How to create network to communicate with other machines in the LAN

Expected behavior

I want to communicate with other machines in the LAN in the docker container

Actual behavior

Docker containers and other machine networks are not accessible

The following is the IP information of the host:
Subnet mask:
Default gatway:

I want to specify a IP address( for my docker container, then the program in the docker container can communicate with other machines in the LAN

so i create a transparent network like this:

docker network create -d transparent --subnet= --gateway= -o -o“以太网” mytransparent

Then i start a container with :

docker run --rm -it --network=mytransparent --ip= server cmd

(“server” is my image )

I use ipconfig to view the IP configuration,here is the problem ,
its ip is not the one i specified, and it changs everytime i set ipconfig, but why?

Here is some information about the network i created
What does the local scope mean? I do not understand

And i also tried l2bridge network ,it still do not work
I think i need your help.How to solve this problem ,thanks advance.

Looks like Docker development team specifically, purposefully and forcefully DON’T WANT TO ALLOW it to happen. I managed to implement a couple of solutions, which worked as a charm, but as soon as you reboot the system looks like Docker detects the implementations and destroy the work and reinvent the network layers, then everything fails.

It is so simple in Linux and a HELL in Windows. Almost like if Docker Dev Team wants to make Windows version unusable by developers and small teams for simple solutions. Too bad, because the small guys are the ones who bring the solutions to the attention of the big guys, who eventually pay big money for it!!!

For decades I haven’t been as disappointed with a product as I am now with Docker. I am one advanced user they are definitively loosing, and with me hundreds of implementations in multiple clients to whom I will suggest anything else but Docker.

My suggestion is: quit Docker all along and forget about it. Simply go back to what DOES work: VirtualBox or VMWare. For decades they’ve been doing the job right and support what is needed, instead of forcefully block people from doing what they need.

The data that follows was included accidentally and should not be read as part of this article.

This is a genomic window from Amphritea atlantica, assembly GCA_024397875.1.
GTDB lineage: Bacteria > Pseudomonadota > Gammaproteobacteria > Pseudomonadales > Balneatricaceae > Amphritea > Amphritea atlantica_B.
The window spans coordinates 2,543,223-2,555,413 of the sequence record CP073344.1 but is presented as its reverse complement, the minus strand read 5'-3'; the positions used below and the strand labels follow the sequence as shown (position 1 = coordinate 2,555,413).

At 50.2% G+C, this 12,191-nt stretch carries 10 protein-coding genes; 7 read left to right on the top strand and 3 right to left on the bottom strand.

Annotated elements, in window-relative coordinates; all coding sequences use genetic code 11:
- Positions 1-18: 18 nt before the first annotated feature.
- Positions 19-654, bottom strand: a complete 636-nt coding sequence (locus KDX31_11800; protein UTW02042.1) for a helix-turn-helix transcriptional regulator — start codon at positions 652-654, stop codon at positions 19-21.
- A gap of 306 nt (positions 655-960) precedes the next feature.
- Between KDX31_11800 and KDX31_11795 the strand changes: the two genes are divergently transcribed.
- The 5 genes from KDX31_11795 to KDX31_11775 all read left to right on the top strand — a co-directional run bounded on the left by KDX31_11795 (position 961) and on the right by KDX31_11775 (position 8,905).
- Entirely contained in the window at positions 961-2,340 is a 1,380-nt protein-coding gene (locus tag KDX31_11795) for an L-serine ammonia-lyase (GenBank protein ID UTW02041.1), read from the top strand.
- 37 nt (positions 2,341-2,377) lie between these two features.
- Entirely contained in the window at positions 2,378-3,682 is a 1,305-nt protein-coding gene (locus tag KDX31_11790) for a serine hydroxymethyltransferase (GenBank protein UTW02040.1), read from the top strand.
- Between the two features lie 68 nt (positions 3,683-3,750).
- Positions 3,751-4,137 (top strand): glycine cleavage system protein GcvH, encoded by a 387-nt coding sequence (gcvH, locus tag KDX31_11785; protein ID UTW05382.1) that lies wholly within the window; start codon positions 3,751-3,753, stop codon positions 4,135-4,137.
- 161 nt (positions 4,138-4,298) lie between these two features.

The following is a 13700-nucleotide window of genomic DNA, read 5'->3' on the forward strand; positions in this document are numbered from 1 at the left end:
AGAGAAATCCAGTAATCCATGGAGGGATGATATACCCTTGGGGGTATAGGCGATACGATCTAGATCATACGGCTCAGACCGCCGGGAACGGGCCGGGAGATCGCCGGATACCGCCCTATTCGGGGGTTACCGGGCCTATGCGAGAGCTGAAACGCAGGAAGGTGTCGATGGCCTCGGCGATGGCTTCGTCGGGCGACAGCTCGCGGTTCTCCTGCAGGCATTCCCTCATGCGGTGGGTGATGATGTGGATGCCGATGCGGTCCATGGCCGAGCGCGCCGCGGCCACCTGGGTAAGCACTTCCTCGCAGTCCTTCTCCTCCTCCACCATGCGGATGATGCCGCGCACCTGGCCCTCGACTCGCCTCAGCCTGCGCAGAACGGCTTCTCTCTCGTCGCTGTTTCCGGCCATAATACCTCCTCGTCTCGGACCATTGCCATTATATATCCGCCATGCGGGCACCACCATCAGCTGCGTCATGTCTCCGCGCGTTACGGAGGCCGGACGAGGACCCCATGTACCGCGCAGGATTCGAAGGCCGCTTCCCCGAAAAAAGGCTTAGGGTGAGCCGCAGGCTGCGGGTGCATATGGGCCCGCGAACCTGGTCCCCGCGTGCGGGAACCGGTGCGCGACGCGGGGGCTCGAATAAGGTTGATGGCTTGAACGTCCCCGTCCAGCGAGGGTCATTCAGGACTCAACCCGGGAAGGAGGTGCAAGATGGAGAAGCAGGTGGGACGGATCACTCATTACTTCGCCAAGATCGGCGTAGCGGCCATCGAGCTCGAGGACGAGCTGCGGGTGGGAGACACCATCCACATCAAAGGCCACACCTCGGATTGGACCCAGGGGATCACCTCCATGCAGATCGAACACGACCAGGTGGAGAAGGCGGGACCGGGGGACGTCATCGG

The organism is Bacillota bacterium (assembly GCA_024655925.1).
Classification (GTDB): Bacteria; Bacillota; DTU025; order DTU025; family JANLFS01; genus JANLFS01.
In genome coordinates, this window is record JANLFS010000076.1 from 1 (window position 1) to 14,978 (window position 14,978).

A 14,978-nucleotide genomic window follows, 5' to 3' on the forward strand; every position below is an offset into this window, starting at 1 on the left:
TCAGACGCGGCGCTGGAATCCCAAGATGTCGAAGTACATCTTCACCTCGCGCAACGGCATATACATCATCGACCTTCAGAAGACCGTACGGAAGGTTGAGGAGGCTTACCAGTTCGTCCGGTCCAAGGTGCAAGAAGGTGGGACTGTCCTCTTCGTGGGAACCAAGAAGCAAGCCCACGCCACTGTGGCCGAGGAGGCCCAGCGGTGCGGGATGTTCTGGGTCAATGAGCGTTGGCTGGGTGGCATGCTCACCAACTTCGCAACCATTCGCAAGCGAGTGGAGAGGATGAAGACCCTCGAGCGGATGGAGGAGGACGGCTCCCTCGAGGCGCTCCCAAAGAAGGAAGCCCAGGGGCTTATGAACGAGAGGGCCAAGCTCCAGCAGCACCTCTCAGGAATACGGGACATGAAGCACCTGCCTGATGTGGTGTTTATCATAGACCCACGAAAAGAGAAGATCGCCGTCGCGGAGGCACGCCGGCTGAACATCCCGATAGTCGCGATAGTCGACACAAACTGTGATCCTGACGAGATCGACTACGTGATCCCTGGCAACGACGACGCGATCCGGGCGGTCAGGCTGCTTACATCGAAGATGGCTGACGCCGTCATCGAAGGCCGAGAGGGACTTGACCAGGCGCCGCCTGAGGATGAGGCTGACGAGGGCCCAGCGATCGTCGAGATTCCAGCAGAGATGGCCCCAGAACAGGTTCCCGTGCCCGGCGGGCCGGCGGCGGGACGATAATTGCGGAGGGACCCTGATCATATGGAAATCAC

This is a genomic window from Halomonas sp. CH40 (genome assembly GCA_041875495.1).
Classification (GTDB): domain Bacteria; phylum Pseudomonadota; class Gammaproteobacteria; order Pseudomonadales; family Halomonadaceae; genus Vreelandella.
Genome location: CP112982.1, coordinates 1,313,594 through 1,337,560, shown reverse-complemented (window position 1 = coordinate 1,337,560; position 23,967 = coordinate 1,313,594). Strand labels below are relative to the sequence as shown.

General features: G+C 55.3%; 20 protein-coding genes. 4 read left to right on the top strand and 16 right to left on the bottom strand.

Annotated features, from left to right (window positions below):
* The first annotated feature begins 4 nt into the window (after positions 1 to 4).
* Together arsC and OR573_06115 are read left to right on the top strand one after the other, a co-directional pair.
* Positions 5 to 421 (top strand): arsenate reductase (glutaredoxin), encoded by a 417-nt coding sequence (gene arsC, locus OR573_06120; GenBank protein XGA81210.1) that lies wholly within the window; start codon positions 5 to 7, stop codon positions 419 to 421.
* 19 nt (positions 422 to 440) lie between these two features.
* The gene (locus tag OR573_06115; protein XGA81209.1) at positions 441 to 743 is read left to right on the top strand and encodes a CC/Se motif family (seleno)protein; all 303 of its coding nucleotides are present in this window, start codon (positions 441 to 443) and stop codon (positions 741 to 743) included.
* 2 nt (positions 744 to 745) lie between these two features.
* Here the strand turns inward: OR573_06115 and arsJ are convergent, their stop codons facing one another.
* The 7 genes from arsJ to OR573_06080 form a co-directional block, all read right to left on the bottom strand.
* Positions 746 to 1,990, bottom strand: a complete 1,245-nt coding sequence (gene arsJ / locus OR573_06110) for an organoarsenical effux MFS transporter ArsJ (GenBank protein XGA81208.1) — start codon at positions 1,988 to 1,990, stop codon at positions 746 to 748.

It works for me. But the network host machine is connected to, must have promiscuous mode enabled and mac spoofing. Otherwise it won’t work. Could you also share the mytransparent configuration? While creating my network, is used the -o parent=<network_device> option.

First, let me apologize from being obnoxious in this reply, but I am tired of reading people saying that it can be done but no one respond when I ask for a “how to”…

It would be great if you could describe your process to make it work in Windows. I mean, create a custom network, build and attach containers to the custom network and access the containers from the host machine using their custom static IP addresses issued by you. Also important is to have the containers able to access and mount volumes in the host machine. Everything must work seemingly.

To be more specific: No port restriction or requirement! What I mean with that is: I want to have several containers with specific server configuration running LAMP Stack. All the containers will mount a volume that will point their “/var/www/html/” to the folder in the host machine where the source code is located at (yes, all containers will see and serve the same files). As each container has its own IP address, the port mapping should not (and cannot be) an issue or a requirement, which means I should be able to simply open my browser in the host and access the IP address of the container and the page referent to my source code will show.

Each container should also be able to access each other as if they were real machines. So, my LAMP stack servers should be able to see and access my MySQL Server (another container), and, if I need, the NodeJS Server (another container) and any other server in the same network or in a network where my NAT is configured to allow communication.

I can do it on Linux, no problem. It is actually fun to have it all set over a Linux Host. In Windows hosts, however, nothing works and a lot of stuff is blocked or reverted after boot. Under Windows, the communication among container and the host machine is stuck and limited to port mapping (which prevents me, among several things, from using the hosts’ file of the host machine to point a domain to each container).

Notwithstanding, mounting the volume in Windows has been a hell issue until the last update when it appears the problem was “resolved” (despite, time after time, the volume gets disconnected for no reason and you have to reboot the container).

The obnoxious part is that I honestly doubt you will be able to pull this trick and teach the world how to do that.

Even if I ask you to teach us how to work around this limitation by simply mounting the host folder from inside the container using CIFS (Samba), I am sure you would fail on that too, despite it is not an impossible task as the previous request.

Feel free to reply rubbering a functional solution to my face… I will actually be happy if it happens! :slight_smile: On the other hand, when you exhaust your knowledge trying to do it (yeah, it is possible, but it is a pain in the neck to make it right), feel free to ask for a “how to” mount the Samba from inside the container so you can see the answer os about to dismantle things that Docker put there to prevent it from being done (which is the main reason I am pissed with the Docker Development Team, because they are the ones makeing it NOT work!!!).